About the Blog

hic sunt dracones

Trevor Chow

I’m Trevor, and I write about progress.

We live in a truly special time, because we are lucky enough to be alive after AD 1850. That means we live in a world after the Industrial Revolution. In the 150 years following the Industrial Revolution, we saw unprecedented progress in human wellbeing. More people than ever before were brought out of extreme poverty and liberated from the shackles of injustice and tyranny. Underwriting all of this was unprecedented productivity growth.

Since the turn of the 21st century, we have continued to see technological innovation abound. Yet it doesn’t feel like we are living in an era of abundance. I want to figure out why that is and how we can get back to an age of progress!

In that vein, here are a few things I think a lot about:

The Deep Magic of Economic Growth

Economic history and theory can tell us a great deal about how growth happens. By looking to past examples of progress and stagnation, I want to appreciate the nuances of when we succeed and when we fail.

The Political Economy of Increasing Returns

The basis of civilisation is the idea that the whole is greater than the sum of its parts. That’s how we’ve gotten economic, social and technological progress in the past.

However, increasing returns to scale are badly handled by existing market and political mechanisms for collective choice. Under increasing returns, there are externalities and spillovers, for better and for worse. This means that those who get to make decisions rarely coincide perfectly with the group which is affected by the outcome of the decision.

Political economy is the art of building social technologies to complement scientific technologies. Institutions like property rights and democracy aren’t sociological or moral primitives; they are simply technologies which we have designed to allow human flourishing.

Unfortunately, our social technologies are designed for a simpler age, when innovation was faster-paced and more predictable. Institutional entrepreneurship has not kept up as the rest of the world changes.

I want to grasp how modern technological progress is different from its past forms and how we can build new institutions which tackle this problem head on.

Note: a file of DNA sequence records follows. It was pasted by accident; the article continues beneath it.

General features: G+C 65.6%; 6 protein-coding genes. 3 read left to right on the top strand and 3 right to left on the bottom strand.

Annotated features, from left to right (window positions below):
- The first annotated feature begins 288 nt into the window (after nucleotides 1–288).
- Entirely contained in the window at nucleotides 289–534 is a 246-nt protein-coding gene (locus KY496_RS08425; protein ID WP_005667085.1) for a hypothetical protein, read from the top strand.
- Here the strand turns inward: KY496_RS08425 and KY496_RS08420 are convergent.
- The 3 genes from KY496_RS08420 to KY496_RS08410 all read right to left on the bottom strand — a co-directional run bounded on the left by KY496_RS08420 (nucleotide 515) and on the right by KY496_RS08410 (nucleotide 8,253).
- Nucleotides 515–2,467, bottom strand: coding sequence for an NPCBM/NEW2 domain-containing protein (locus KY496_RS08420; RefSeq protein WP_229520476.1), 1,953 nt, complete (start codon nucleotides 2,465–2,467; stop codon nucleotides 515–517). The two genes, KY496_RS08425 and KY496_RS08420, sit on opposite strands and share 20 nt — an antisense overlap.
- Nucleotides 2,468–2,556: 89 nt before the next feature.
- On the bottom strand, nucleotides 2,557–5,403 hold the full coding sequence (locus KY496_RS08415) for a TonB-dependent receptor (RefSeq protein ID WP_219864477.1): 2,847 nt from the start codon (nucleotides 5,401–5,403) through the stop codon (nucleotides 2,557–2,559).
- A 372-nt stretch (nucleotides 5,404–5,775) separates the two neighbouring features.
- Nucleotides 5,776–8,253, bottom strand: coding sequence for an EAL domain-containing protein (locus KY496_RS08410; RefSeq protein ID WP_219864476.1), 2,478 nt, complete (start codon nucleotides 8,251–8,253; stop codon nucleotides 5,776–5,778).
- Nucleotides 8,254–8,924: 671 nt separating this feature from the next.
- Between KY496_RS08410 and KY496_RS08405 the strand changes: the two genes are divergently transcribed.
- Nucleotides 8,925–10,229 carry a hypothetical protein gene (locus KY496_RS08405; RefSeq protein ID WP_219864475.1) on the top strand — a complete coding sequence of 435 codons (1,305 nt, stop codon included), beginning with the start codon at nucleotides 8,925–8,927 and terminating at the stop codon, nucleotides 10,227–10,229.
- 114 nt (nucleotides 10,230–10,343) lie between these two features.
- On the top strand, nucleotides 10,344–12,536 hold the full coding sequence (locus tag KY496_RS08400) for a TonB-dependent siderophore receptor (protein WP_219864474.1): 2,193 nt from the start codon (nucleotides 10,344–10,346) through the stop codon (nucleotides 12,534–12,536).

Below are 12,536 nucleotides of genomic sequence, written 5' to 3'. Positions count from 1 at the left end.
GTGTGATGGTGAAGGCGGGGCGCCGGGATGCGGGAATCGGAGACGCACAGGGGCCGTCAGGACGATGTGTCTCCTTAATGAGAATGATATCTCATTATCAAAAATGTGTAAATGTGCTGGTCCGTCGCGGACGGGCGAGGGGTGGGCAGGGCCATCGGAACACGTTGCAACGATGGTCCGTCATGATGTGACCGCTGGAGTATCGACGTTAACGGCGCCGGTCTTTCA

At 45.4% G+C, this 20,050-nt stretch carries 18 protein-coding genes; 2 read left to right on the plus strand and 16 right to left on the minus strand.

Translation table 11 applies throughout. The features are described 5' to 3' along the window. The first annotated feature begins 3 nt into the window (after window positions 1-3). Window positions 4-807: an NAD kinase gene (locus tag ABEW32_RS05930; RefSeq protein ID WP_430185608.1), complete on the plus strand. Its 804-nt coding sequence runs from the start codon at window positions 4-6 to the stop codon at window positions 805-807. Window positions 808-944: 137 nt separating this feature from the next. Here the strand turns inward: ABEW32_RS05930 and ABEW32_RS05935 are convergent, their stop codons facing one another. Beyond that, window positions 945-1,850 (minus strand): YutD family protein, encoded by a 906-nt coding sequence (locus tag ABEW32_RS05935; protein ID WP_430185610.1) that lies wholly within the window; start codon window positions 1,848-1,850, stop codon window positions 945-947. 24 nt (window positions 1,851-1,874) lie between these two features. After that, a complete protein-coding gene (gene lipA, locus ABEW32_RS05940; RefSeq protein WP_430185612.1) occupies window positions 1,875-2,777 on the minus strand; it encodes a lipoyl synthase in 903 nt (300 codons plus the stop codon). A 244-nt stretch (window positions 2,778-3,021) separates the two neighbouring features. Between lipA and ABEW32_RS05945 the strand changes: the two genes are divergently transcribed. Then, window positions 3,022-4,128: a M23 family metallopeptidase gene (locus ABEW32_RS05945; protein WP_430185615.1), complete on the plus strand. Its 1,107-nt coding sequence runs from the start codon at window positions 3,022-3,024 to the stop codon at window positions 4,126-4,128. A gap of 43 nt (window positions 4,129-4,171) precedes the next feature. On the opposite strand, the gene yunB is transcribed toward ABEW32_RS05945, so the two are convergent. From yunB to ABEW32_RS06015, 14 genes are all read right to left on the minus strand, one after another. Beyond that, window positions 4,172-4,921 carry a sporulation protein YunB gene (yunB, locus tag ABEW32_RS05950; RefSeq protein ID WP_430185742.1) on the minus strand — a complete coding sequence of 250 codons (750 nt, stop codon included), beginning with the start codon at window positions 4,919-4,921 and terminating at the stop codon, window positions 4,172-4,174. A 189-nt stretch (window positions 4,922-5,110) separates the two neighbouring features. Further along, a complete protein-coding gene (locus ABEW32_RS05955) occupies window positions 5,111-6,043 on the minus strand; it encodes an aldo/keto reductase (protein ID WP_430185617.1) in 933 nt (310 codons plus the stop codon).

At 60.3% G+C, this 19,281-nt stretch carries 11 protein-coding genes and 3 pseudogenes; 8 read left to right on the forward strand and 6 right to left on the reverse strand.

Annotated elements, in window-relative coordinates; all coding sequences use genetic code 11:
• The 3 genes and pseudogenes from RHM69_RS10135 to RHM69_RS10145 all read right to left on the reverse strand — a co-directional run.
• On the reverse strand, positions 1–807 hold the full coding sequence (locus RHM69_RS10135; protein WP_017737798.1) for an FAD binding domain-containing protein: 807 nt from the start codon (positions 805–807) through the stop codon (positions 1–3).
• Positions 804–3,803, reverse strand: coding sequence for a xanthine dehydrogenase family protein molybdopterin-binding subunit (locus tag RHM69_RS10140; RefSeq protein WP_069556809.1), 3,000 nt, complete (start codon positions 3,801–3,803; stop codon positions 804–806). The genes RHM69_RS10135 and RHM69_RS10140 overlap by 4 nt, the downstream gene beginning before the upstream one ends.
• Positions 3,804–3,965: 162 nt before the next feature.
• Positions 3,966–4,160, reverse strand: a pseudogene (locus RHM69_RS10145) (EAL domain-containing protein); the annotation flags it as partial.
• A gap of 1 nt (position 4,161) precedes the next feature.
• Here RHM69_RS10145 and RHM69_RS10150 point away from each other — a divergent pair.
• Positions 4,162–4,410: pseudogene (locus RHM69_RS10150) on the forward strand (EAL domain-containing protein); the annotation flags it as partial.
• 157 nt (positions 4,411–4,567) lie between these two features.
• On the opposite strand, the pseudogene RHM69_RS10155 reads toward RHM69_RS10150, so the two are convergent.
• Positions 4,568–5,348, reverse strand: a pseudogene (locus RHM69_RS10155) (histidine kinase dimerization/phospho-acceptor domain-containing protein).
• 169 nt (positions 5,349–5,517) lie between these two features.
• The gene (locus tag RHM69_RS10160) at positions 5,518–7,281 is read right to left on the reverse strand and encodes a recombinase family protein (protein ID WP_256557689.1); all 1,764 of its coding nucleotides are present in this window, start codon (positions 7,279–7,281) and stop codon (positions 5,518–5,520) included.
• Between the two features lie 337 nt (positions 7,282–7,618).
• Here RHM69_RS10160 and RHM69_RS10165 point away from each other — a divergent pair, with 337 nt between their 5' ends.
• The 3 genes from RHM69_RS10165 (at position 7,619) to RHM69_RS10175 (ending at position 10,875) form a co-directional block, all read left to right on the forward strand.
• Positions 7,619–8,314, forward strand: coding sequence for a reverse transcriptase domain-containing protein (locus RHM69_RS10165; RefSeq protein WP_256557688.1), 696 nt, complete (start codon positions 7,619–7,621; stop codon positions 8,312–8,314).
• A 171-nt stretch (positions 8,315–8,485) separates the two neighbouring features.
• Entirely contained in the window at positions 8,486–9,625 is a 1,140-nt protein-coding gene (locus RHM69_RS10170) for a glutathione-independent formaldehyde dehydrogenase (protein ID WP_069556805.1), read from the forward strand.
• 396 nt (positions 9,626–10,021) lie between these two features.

The ABCs of Technology

We are only as powerful as our energy, software and hardware. Each time humanity has progressed, it is because technology has improved one or more of these.

The falling price of energy transitioned the world from an organic economy to a mineral economy in the early 19th century. That was the Industrial Revolution, transforming the world of atoms.

The falling price of compute transitioned the world from an analogue society to a digital society in the early 21st century. That was the Information Revolution, transforming the world of bits.

The next frontier in my mind will transition the world from carbon-based life to carbon+, or even silicon. That is the Biological Revolution, and it will transform the world of cells.

I want to understand how each of these technologies arose and how they work.

The Long Run is a Series of Short Runs

This may well be the most important century. That means we have an obligation to bend the arc of history towards justice.

It may seem like an insurmountable challenge to change the long-run future of humanity. Luckily, the long run is just a handful of short runs, and what happens now matters far into the future.

I want to know the sorts of policies that are most likely to set us on this positive trajectory.

One example is monetary policy.

There are plenty more too!

Trimmings and Accompaniments

Sometimes, I write about other things which take my fancy.